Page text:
Wednesday 3 December 2014
Theatre review: Usagi Yojimbo
As anyone who's seen The Karate Kid will know, Katsuichi's training techniques will involve getting quite a lot of chores done, but at the end of his unconventional training Usagi will come out of it a powerful warrior.
With well-choreographed (by Ronin Traynor) fight scenes from actors in animal makeup, an appealingly earnest lead from Raggett (who also seems somehow capable of jumping in the air in slo-mo in those fights,) and plenty of humour, this is an utterly charming show. Amy Draper's production attempts to get some of the feel of the comic-book origins with Nina Dunn's projections throwing sketches onto the stage and back wall, offering atmosphere or obstacles for Usagi to get over.
But it's not overdone, Draper otherwise choosing a very overtly theatrical way of telling the story, with the ensemble members sometimes changing their animal ears in front of the audience to signify a change of character - I do like when shows aimed at kids make an effort to get them interested in those things only live theatre can provide. As tonight was press night, actual kids were in pretty short supply, but those I saw looked utterly enthralled. Usagi Yojimbo plays on the traditional structure of Samurai stories and the films which in turn inspired Westerns, so how it plays out (ending with scaring the bandits away from the village) is a familiar enough story, but beautifully presented, and no doubt for younger viewers a new and gripping one. (Although if the audience is more child-heavy, I imagine the relatively long run time without an interval might see a lot of them escaping for a pee break.)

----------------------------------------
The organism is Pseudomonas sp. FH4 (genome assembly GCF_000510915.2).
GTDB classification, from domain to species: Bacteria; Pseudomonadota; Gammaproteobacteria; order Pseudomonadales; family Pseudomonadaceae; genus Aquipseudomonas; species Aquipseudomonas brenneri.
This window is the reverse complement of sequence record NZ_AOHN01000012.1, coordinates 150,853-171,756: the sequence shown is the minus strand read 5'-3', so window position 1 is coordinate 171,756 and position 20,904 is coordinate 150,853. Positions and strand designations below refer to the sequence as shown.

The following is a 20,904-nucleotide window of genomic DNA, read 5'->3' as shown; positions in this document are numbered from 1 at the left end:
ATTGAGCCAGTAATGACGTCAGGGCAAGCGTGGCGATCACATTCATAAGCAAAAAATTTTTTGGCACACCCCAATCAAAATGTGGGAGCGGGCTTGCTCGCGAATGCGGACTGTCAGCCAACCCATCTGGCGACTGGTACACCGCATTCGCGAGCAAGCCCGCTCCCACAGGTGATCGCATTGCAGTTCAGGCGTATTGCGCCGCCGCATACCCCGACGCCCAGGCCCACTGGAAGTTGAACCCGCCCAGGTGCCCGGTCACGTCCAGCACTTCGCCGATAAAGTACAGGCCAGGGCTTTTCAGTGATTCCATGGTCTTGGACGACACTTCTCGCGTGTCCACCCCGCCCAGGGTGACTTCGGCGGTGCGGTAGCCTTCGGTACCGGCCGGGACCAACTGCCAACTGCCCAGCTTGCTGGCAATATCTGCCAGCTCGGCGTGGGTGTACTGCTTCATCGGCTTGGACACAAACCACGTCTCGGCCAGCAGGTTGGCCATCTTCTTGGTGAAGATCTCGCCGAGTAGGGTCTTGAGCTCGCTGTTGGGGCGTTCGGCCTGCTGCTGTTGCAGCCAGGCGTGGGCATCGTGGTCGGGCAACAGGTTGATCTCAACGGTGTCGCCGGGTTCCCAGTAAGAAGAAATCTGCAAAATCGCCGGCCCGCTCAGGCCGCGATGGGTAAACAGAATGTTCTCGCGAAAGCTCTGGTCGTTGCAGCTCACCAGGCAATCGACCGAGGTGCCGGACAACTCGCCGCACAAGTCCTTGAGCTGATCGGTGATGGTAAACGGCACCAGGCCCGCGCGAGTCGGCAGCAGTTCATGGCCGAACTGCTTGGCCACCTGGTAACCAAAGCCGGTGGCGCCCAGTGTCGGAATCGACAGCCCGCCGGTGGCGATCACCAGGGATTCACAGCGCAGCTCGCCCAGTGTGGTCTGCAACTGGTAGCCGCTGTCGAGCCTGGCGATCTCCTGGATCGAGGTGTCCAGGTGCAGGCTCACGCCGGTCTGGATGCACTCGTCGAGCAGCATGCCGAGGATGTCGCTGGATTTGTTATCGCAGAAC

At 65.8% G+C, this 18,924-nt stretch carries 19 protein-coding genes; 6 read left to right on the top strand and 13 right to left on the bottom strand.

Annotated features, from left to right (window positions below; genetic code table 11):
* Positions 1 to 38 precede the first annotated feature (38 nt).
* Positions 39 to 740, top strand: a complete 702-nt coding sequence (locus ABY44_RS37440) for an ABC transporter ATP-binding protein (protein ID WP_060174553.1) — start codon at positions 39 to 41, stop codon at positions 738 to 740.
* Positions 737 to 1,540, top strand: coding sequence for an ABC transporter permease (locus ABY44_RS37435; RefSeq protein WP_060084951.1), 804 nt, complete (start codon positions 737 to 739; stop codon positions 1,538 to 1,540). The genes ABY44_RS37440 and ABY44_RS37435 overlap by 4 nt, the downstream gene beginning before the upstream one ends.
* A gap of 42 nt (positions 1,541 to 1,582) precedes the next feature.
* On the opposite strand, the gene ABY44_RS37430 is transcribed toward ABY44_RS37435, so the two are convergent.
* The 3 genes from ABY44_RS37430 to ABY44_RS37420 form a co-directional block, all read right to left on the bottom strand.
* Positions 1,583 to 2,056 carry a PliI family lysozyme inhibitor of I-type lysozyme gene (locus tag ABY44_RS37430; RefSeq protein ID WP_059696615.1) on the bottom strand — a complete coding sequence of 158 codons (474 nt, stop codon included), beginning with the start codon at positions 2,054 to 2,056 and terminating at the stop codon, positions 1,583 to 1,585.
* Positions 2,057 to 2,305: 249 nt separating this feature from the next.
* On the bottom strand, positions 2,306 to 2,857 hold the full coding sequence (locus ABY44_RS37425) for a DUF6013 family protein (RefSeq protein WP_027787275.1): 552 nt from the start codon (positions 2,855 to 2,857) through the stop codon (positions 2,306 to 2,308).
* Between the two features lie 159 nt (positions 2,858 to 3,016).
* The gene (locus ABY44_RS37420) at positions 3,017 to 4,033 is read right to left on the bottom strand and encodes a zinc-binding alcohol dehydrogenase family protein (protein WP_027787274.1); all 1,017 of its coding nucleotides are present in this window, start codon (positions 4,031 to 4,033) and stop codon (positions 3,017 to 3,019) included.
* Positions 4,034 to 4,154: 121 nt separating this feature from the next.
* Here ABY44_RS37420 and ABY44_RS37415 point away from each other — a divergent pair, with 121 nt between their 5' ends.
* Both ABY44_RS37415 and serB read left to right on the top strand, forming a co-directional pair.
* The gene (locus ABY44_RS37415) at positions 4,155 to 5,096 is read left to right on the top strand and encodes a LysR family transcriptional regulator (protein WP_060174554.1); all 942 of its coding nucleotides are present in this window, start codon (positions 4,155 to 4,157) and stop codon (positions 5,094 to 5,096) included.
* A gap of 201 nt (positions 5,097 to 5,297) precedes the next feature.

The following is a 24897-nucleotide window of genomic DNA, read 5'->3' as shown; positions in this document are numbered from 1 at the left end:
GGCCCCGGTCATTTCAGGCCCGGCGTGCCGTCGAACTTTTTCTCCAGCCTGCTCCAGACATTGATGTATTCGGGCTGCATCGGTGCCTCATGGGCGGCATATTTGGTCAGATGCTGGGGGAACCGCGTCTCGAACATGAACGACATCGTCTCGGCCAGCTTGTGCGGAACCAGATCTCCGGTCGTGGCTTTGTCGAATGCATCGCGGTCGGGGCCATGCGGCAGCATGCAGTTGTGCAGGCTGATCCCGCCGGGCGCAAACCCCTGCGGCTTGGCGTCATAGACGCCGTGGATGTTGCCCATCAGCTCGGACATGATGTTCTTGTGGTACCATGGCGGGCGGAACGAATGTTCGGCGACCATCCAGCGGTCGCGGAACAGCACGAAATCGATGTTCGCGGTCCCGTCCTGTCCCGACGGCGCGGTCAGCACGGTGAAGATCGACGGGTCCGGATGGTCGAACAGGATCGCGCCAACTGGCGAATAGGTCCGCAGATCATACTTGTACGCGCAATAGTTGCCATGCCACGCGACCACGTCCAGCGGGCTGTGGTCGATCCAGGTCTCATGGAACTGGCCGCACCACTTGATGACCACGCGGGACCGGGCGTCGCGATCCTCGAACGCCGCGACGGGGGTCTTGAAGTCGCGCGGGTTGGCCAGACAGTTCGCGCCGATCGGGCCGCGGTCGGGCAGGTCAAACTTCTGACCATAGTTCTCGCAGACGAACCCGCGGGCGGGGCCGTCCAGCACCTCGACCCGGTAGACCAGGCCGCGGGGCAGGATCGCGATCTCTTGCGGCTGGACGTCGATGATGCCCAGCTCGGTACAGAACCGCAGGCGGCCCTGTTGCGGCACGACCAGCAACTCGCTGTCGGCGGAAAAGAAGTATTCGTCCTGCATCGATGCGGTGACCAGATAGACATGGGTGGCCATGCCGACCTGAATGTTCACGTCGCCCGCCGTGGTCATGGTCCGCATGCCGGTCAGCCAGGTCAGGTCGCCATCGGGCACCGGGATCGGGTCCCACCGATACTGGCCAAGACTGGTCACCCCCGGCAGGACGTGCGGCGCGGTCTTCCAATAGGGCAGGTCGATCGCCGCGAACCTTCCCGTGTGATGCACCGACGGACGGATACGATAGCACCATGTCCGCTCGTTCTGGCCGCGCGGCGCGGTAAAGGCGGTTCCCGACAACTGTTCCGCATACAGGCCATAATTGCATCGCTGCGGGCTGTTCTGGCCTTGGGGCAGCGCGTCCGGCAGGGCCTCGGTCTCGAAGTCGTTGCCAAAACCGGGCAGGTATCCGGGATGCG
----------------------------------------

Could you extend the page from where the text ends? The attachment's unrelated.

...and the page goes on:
And if little boys watching get to want to be Usagi, little girls won't feel left out either, with Mariko (Haruka Kuroda) and even Usagi's mum getting the chance to kick some ass. And in a year when yellowface has been a topic of discussion again, kudos to Draper's production for making the effort to find an all-East Asian cast (when they could easily have argued that it doesn't matter since they're all playing animals anyway.) Joji Hirota's music, which he plays live on traditional drums, adds to the authentic Japanese feel; Usagi Yojimbo should create not just a new generation of theatre fans but Japanophiles as well.
Usagi Yojimbo by Stan Sakai, adapted by Stewart Melton, is booking until the 4th of January at Southwark Playhouse's Large Theatre.
Running time: 1 hour 45 minutes straight through.